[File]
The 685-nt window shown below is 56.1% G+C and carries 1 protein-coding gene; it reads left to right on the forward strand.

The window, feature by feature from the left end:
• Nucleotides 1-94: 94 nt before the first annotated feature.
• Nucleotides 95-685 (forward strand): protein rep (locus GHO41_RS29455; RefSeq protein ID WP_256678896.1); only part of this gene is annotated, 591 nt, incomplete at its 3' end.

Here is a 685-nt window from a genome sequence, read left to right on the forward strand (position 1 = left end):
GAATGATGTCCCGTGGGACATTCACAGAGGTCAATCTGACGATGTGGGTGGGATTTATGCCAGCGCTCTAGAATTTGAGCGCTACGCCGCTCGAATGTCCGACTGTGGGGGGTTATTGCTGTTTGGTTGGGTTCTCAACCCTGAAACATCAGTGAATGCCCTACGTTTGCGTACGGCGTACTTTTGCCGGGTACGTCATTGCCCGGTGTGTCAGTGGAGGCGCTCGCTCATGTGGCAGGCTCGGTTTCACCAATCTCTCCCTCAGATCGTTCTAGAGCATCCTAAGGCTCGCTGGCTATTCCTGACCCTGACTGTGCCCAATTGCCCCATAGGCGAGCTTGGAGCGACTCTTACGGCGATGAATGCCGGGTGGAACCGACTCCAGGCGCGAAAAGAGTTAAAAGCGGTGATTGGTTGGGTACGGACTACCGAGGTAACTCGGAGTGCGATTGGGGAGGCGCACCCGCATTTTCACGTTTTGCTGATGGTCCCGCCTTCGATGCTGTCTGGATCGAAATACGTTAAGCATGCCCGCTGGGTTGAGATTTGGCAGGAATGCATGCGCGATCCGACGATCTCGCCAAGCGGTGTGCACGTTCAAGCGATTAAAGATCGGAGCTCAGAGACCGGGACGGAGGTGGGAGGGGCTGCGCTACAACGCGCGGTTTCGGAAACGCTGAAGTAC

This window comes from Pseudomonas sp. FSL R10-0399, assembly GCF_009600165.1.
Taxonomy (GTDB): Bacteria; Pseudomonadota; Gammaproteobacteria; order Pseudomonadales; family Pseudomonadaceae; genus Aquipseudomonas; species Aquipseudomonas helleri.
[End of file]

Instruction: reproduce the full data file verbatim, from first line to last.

The 685-nt window shown below is 56.1% G+C and carries 1 protein-coding gene; it reads left to right on the forward strand.

The window, feature by feature from the left end:
• Nucleotides 1-94: 94 nt before the first annotated feature.
• Nucleotides 95-685 (forward strand): protein rep (locus GHO41_RS29455; RefSeq protein ID WP_256678896.1); only part of this gene is annotated, 591 nt, incomplete at its 3' end.

Here is a 685-nt window from a genome sequence, read left to right on the forward strand (position 1 = left end):
GAATGATGTCCCGTGGGACATTCACAGAGGTCAATCTGACGATGTGGGTGGGATTTATGCCAGCGCTCTAGAATTTGAGCGCTACGCCGCTCGAATGTCCGACTGTGGGGGGTTATTGCTGTTTGGTTGGGTTCTCAACCCTGAAACATCAGTGAATGCCCTACGTTTGCGTACGGCGTACTTTTGCCGGGTACGTCATTGCCCGGTGTGTCAGTGGAGGCGCTCGCTCATGTGGCAGGCTCGGTTTCACCAATCTCTCCCTCAGATCGTTCTAGAGCATCCTAAGGCTCGCTGGCTATTCCTGACCCTGACTGTGCCCAATTGCCCCATAGGCGAGCTTGGAGCGACTCTTACGGCGATGAATGCCGGGTGGAACCGACTCCAGGCGCGAAAAGAGTTAAAAGCGGTGATTGGTTGGGTACGGACTACCGAGGTAACTCGGAGTGCGATTGGGGAGGCGCACCCGCATTTTCACGTTTTGCTGATGGTCCCGCCTTCGATGCTGTCTGGATCGAAATACGTTAAGCATGCCCGCTGGGTTGAGATTTGGCAGGAATGCATGCGCGATCCGACGATCTCGCCAAGCGGTGTGCACGTTCAAGCGATTAAAGATCGGAGCTCAGAGACCGGGACGGAGGTGGGAGGGGCTGCGCTACAACGCGCGGTTTCGGAAACGCTGAAGTAC

This window comes from Pseudomonas sp. FSL R10-0399, assembly GCF_009600165.1.
Taxonomy (GTDB): Bacteria; Pseudomonadota; Gammaproteobacteria; order Pseudomonadales; family Pseudomonadaceae; genus Aquipseudomonas; species Aquipseudomonas helleri.